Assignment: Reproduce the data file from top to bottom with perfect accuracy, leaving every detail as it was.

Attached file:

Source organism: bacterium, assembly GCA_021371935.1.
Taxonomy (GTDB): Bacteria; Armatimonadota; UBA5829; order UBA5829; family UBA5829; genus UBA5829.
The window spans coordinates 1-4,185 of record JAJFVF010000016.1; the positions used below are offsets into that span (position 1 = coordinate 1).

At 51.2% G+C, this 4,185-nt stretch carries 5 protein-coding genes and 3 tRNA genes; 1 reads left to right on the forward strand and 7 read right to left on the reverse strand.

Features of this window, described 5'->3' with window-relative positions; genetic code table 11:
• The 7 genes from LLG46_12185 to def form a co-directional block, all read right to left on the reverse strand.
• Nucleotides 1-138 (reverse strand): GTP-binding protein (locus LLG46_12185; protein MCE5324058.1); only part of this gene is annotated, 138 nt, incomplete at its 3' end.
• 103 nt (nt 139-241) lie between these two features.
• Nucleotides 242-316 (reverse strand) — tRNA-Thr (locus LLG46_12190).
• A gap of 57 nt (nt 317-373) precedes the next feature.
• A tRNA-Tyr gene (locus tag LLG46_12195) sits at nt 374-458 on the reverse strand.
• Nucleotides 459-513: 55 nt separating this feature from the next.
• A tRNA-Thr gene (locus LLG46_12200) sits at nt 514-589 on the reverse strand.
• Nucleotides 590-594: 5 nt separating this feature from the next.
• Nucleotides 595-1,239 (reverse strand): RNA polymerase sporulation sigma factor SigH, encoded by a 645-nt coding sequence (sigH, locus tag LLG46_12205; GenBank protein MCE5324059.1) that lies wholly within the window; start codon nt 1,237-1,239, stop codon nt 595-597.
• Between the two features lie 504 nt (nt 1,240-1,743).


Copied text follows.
Source organism: bacterium, assembly GCA_021371935.1.
Taxonomy (GTDB): Bacteria; Armatimonadota; UBA5829; order UBA5829; family UBA5829; genus UBA5829.
The window spans coordinates 1-4,185 of record JAJFVF010000016.1; the positions used below are offsets into that span (position 1 = coordinate 1).

At 51.2% G+C, this 4,185-nt stretch carries 5 protein-coding genes and 3 tRNA genes; 1 reads left to right on the forward strand and 7 read right to left on the reverse strand.

Features of this window, described 5'->3' with window-relative positions; genetic code table 11:
• The 7 genes from LLG46_12185 to def form a co-directional block, all read right to left on the reverse strand.
• Nucleotides 1-138 (reverse strand): GTP-binding protein (locus LLG46_12185; protein MCE5324058.1); only part of this gene is annotated, 138 nt, incomplete at its 3' end.
• 103 nt (nt 139-241) lie between these two features.
• Nucleotides 242-316 (reverse strand) — tRNA-Thr (locus LLG46_12190).
• A gap of 57 nt (nt 317-373) precedes the next feature.
• A tRNA-Tyr gene (locus tag LLG46_12195) sits at nt 374-458 on the reverse strand.
• Nucleotides 459-513: 55 nt separating this feature from the next.
• A tRNA-Thr gene (locus LLG46_12200) sits at nt 514-589 on the reverse strand.
• Nucleotides 590-594: 5 nt separating this feature from the next.
• Nucleotides 595-1,239 (reverse strand): RNA polymerase sporulation sigma factor SigH, encoded by a 645-nt coding sequence (sigH, locus tag LLG46_12205; GenBank protein MCE5324059.1) that lies wholly within the window; start codon nt 1,237-1,239, stop codon nt 595-597.
• Between the two features lie 504 nt (nt 1,240-1,743).